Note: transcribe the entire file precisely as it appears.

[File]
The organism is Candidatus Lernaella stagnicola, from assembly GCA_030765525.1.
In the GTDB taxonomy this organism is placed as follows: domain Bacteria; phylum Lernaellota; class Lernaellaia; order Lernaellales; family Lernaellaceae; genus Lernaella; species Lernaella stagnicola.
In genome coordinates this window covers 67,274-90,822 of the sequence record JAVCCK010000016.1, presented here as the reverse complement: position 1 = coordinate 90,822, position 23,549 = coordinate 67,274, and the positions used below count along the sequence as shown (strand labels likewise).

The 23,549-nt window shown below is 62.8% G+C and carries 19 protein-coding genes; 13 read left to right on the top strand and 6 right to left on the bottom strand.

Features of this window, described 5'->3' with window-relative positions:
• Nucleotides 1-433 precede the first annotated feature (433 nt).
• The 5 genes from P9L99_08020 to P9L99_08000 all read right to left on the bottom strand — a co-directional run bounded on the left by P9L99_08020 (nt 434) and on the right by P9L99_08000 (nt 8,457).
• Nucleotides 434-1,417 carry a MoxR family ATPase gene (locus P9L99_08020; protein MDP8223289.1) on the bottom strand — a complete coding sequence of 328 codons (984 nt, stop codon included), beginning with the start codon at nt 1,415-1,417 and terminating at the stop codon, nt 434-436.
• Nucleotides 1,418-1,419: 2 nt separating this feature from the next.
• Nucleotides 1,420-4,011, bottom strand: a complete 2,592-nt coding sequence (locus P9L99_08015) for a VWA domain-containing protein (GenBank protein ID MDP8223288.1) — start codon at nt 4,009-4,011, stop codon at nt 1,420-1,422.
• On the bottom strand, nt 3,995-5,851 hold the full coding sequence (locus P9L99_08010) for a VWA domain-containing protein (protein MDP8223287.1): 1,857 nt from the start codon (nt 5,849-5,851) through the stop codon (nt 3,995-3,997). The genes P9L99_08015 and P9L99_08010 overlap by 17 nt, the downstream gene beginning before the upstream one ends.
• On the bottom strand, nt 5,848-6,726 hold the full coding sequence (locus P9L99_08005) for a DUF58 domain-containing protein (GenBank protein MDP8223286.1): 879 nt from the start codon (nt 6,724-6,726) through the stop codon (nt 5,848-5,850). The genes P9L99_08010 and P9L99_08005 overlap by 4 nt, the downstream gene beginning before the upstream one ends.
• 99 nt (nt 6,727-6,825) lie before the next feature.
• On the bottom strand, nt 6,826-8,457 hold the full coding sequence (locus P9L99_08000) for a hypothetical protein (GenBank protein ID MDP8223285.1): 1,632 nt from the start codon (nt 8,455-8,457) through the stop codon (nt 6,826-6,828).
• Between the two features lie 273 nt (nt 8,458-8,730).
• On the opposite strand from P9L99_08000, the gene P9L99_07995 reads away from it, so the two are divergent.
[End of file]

The organism is Candidatus Lernaella stagnicola, from assembly GCA_030765525.1.
In the GTDB taxonomy this organism is placed as follows: domain Bacteria; phylum Lernaellota; class Lernaellaia; order Lernaellales; family Lernaellaceae; genus Lernaella; species Lernaella stagnicola.
In genome coordinates this window covers 67,274-90,822 of the sequence record JAVCCK010000016.1, presented here as the reverse complement: position 1 = coordinate 90,822, position 23,549 = coordinate 67,274, and the positions used below count along the sequence as shown (strand labels likewise).

The 23,549-nt window shown below is 62.8% G+C and carries 19 protein-coding genes; 13 read left to right on the top strand and 6 right to left on the bottom strand.

Features of this window, described 5'->3' with window-relative positions:
• Nucleotides 1-433 precede the first annotated feature (433 nt).
• The 5 genes from P9L99_08020 to P9L99_08000 all read right to left on the bottom strand — a co-directional run bounded on the left by P9L99_08020 (nt 434) and on the right by P9L99_08000 (nt 8,457).
• Nucleotides 434-1,417 carry a MoxR family ATPase gene (locus P9L99_08020; protein MDP8223289.1) on the bottom strand — a complete coding sequence of 328 codons (984 nt, stop codon included), beginning with the start codon at nt 1,415-1,417 and terminating at the stop codon, nt 434-436.
• Nucleotides 1,418-1,419: 2 nt separating this feature from the next.
• Nucleotides 1,420-4,011, bottom strand: a complete 2,592-nt coding sequence (locus P9L99_08015) for a VWA domain-containing protein (GenBank protein ID MDP8223288.1) — start codon at nt 4,009-4,011, stop codon at nt 1,420-1,422.
• On the bottom strand, nt 3,995-5,851 hold the full coding sequence (locus P9L99_08010) for a VWA domain-containing protein (protein MDP8223287.1): 1,857 nt from the start codon (nt 5,849-5,851) through the stop codon (nt 3,995-3,997). The genes P9L99_08015 and P9L99_08010 overlap by 17 nt, the downstream gene beginning before the upstream one ends.
• On the bottom strand, nt 5,848-6,726 hold the full coding sequence (locus P9L99_08005) for a DUF58 domain-containing protein (GenBank protein MDP8223286.1): 879 nt from the start codon (nt 6,724-6,726) through the stop codon (nt 5,848-5,850). The genes P9L99_08010 and P9L99_08005 overlap by 4 nt, the downstream gene beginning before the upstream one ends.
• 99 nt (nt 6,727-6,825) lie before the next feature.
• On the bottom strand, nt 6,826-8,457 hold the full coding sequence (locus P9L99_08000) for a hypothetical protein (GenBank protein ID MDP8223285.1): 1,632 nt from the start codon (nt 8,455-8,457) through the stop codon (nt 6,826-6,828).
• Between the two features lie 273 nt (nt 8,458-8,730).
• On the opposite strand from P9L99_08000, the gene P9L99_07995 reads away from it, so the two are divergent.